“Carson Productions owned our version of ‘The Tonight Show’ so nobody at NBC was telling us what to do. The fact that Joan became the permanent guest host had nothing to do with NBC; it was a decision of Carson productions. And there was never one moment of consideration of who would succeed Johnny Carson because Johnny Carson was not ready to stop. This list makes no sense to me.”

Melvin contends “the entire sequence of events was set in motion by (low level NBC executive) Jay Michelis, either as outright sabotage or as a disastrously misconceived joke.” Bennetts leaves open the question of whether River’s husband Edgar Rosenberg knew the list was fake, as his role would be greatly enhanced with his wife’s move to Fox.

Rivers’ feud with Carson was life changing and not just because it led to her decades-long banishment from “The Tonight Show.” Her Fox show was short-lived, after executives grew tired of dealing with Rosenberg, whose micromanaging and ridiculous demands quickly became news in Hollywood. After the show’s cancellation, and the resultant problems in their finances and marriage, Rosenberg committed suicide.

Although Rivers had deferred to Rosenberg, their marriage had not been a happy one. He was a socially conscious Brit and Joan’s friends and business associates contend that much of her success later in life came as a result of ventures he would never have approved – especially her relationship with home shopping channel QVC where she has sold more than $1 billion in merchandise.

Bennetts writes admiringly of Joan’s legendary loyalty to her family and friends – especially to daughter Melissa, whom Joan wanted to make sure had a career of her own. Rivers agreed to be a contestant on Donald Trump’s “The Celebrity Apprentice” only if the show would include her daughter. When Melissa was “fired,” Joan was livid, even though she was eventually the winner and received $500,000 for her charity “God’s Love We Deliver.” Joan’s relationship with Trump was tested by the experience, especially after he told her he wished he could have gotten O.J. Simpson as a contestant on the show. (Trump’s former sister-in-law Blaine was a close friend of Rivers and is the source for a number of the anecdotes in the book.)

As Rivers got older she actually became more fearless, and there was no avenue she would not attempt, including Broadway where she received a Tony nomination. She even had an emotional return to “The Tonight Show” on Jimmy Fallon’s first night as host, which caused her to break down when she entered the stage door.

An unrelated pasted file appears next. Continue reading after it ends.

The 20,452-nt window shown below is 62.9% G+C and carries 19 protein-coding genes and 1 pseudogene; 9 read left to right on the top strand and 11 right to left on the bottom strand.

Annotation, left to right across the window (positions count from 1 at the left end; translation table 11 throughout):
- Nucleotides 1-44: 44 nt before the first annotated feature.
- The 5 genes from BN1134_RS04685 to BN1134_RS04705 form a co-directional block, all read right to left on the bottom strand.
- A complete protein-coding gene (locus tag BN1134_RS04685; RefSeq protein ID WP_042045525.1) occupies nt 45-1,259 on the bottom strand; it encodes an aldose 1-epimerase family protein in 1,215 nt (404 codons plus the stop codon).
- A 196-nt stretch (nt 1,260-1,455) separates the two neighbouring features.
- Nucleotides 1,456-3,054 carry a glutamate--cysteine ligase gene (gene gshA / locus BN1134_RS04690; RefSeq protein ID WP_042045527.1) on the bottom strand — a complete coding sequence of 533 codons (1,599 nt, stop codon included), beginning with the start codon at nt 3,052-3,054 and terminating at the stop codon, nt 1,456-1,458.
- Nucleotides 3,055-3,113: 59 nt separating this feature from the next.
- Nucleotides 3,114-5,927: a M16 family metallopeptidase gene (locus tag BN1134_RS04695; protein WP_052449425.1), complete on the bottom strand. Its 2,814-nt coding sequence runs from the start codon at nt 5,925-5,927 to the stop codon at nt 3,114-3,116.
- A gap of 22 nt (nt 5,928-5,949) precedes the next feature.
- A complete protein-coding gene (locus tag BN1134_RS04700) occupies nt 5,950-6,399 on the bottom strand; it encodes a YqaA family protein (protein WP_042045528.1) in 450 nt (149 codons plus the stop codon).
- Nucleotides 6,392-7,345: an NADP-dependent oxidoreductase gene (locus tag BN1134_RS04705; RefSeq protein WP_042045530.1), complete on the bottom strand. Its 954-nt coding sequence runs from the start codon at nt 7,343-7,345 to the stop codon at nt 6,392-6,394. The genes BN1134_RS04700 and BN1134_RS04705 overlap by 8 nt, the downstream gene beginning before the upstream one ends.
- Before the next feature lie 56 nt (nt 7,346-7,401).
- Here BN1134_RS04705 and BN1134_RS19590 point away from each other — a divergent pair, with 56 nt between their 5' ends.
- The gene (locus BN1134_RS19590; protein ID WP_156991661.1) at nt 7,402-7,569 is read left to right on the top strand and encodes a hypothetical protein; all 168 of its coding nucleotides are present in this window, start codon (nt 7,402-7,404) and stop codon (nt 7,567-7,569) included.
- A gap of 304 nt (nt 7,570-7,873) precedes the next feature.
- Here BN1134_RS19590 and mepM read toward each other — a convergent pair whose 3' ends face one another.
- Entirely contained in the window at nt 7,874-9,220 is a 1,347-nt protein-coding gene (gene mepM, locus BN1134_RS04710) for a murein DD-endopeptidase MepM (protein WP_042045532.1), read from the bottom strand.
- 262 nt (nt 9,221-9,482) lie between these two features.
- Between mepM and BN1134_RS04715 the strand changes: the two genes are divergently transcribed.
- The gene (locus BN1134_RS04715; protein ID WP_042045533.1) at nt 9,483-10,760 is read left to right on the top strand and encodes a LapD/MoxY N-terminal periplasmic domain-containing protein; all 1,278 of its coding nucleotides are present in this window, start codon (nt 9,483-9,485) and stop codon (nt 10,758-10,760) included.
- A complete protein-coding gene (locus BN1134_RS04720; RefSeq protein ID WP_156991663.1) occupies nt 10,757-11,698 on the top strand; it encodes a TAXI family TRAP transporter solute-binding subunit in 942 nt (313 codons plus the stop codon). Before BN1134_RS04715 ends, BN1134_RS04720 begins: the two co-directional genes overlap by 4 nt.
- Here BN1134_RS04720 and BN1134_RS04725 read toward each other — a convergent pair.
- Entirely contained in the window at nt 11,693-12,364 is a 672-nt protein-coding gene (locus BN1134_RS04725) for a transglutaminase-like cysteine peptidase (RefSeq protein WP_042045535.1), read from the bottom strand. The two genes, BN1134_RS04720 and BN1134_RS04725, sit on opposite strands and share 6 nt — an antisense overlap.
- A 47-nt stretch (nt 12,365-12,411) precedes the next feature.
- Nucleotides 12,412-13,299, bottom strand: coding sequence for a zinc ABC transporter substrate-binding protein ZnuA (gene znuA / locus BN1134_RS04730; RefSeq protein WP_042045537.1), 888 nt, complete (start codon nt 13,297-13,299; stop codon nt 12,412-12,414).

One of her forays into television would have lasting impact. Her obsessions with appearance and celebrities and her proclivity for ad-libbing made her the perfect red carpet host for award shows on the E! Entertainment network. With Melissa, she originated the “Who are you wearing?” and went on to do the “Fashion Police” shows critiquing celebrity’s outfits, often brutally.

Fittingly, the book has some celebrity dish of its own -- how Elizabeth Taylor rendered Joan speechless after years of being her punching bag and her feud with Kathy Griffin, which culminated in Griffin reportedly offering to replace Joan on “Fashion Police” while she was in a coma.

It also covers Rivers’ unlikely romance with Orin Lehman, and her reported fling with Robert Mitchum. But at its core, it never forgets that what made Joan Rivers an icon was her one-liners; many are included, though most are not reprintable here.

“Last Girl Before Freeway” accurately reflects the conundrum that was Joan Rivers. Fat-shaming feminist, who trash talked everyone in Hollywood but quietly donated millions to charity and took loving care of her staff and friends. A girl from Long Island who lived in one of the most luxurious Versailles palaces in Manhattan, who dressed in Chanel and sold bumblebee pins on QVC.

The book ends with Joan’s instructions for her funeral (“I want Meryl Streep crying in five different accents.”) and its memorable “locker room talk” eulogy by Howard Stern.

But, as always, Joan Rivers gets the last laugh, courtesy of a friend who chats with Joan through a psychic:

“(Joan) was at the funeral, and she said she had no idea how much she was loved.  But…she made a joke that she could have written Howard Stern’s speech better … That’s so Joan!”

Kathleen Rizzo Young is a frequent contributing critic for The Buffalo News.